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03-17-2019, 01:34 PM   #3211
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QuoteOriginally posted by JensE Quote
If you have the one with the removable hood and take it off, you get an almost circular fish-eye - it has some short straight edges top and bottom otherwise showing almost half a sphere. With the hood, you get the almost circular image, with the hood in the picture just outside the APS-C crop image area.
Thanks. Mine has the permanent hood.

03-17-2019, 01:35 PM - 3 Likes   #3212
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QuoteOriginally posted by Docrwm Quote
Which FE would you get, if you could have only one, for the K-1, and why?
For the K-1, I wound up getting the F 17-28 because (1) it's the only FF one that zooms from fisheye FOV to something narrower, and that turns out to be enormously useful for how I use this type of lens; (2) I preferred the rendering and colors of the F zoom to the Samyang/Rokinon 12mm prime. I looked at hundreds of images from both the F 17-28 and the Samyang 12mm. The Samyang variants do seem to be sharper. But I wasn't so thrilled with the rendering of that lens. I found it a bit on the dry and flat side, which can be problematic in an ultra-wide lens where, most of the time, everything's going to be in focus. The F 17-28 is not as sharp, but renders in a more natural way and the colors are absolutely gorgeous. For those who regard sharpness as the most important attribute of lenses, the Samyang/Rokinon 12mm is the FF FE lens to get. For those who are more concerned with color, contrast, rendering, flare control, the F 17-28 is the preferable option.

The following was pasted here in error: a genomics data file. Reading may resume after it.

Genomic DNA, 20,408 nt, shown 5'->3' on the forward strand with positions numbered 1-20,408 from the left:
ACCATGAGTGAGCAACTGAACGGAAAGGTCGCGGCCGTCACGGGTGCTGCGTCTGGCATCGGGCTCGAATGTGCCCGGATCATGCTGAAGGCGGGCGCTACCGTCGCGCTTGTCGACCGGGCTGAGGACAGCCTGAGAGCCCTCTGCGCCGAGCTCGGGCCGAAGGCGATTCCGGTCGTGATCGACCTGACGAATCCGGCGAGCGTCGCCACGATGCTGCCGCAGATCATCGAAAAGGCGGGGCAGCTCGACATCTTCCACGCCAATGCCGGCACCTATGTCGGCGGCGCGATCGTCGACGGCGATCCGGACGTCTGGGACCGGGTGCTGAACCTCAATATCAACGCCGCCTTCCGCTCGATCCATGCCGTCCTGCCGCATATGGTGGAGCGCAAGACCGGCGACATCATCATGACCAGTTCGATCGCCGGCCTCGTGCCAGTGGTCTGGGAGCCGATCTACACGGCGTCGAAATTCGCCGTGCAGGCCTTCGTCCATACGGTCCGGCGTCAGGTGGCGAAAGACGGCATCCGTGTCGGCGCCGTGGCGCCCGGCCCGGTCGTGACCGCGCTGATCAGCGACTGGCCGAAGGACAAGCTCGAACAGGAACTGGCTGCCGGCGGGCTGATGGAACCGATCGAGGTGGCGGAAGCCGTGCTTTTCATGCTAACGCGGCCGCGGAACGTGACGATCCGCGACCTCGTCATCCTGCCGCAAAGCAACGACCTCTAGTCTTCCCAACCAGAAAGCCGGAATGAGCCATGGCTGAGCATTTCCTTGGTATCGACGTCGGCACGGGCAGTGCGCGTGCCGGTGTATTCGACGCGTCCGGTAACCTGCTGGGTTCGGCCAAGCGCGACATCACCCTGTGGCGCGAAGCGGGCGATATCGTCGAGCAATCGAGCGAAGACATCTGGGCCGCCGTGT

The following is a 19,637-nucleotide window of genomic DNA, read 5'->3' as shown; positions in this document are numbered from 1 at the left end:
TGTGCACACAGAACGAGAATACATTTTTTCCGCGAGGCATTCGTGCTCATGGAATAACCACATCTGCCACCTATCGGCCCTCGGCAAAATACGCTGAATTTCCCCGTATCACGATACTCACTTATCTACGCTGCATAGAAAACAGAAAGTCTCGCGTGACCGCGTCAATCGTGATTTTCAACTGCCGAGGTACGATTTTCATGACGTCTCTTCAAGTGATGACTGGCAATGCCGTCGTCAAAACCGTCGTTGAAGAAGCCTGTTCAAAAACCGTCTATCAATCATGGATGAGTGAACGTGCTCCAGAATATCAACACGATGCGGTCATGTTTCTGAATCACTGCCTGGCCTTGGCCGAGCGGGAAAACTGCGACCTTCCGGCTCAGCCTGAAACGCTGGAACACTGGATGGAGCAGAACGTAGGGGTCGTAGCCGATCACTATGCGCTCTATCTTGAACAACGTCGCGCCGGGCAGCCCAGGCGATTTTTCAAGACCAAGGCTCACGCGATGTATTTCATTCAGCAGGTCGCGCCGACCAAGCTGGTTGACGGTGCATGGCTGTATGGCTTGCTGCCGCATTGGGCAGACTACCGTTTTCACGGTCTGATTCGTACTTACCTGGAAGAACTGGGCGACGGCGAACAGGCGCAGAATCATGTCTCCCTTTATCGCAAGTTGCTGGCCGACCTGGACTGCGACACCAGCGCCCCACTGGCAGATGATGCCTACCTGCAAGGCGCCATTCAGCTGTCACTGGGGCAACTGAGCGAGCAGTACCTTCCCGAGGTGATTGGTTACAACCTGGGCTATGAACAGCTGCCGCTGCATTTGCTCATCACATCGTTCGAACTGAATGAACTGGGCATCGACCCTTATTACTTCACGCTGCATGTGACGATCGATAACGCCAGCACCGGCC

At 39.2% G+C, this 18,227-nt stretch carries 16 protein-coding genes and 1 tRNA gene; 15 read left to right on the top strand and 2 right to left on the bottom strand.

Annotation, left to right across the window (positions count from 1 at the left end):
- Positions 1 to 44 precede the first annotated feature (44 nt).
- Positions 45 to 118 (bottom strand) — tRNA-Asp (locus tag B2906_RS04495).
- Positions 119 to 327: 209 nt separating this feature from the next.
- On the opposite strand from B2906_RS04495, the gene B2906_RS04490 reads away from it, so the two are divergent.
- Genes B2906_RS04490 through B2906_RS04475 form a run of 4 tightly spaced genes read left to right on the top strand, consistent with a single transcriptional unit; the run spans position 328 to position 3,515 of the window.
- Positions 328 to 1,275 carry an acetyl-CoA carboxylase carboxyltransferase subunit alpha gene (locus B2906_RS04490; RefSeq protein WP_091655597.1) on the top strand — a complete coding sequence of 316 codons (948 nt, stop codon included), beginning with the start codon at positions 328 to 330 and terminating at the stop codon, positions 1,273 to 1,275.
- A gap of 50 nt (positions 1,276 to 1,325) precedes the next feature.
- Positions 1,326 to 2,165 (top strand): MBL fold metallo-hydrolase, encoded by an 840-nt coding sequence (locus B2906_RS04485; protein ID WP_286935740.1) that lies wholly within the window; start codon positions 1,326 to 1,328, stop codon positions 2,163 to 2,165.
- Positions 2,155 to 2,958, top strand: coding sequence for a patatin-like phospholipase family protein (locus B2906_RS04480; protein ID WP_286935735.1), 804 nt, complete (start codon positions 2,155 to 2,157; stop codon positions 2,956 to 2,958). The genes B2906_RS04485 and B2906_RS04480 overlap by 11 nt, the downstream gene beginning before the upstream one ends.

Patrick's Point with the F 17-28:

03-17-2019, 02:31 PM - 1 Like   #3213
dms
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More about the HD (hood detachable) version of the Samyang 8mm FE. Chris Frost has a video review where he shows the view on a FF w/ hood removed, and does a brief "real world" assessment.
03-17-2019, 03:16 PM   #3214
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QuoteOriginally posted by dms Quote
More about the HD (hood detachable) version of the Samyang 8mm FE. Chris Frost has a video review where he shows the view on a FF w/ hood removed, and does a brief "real world" assessment.

Thanks!



03-17-2019, 04:35 PM - 2 Likes   #3215
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QuoteOriginally posted by northcoastgreg Quote
For those who are more concerned with color, contrast, rendering, flare control, the F 17-28 is the preferable option.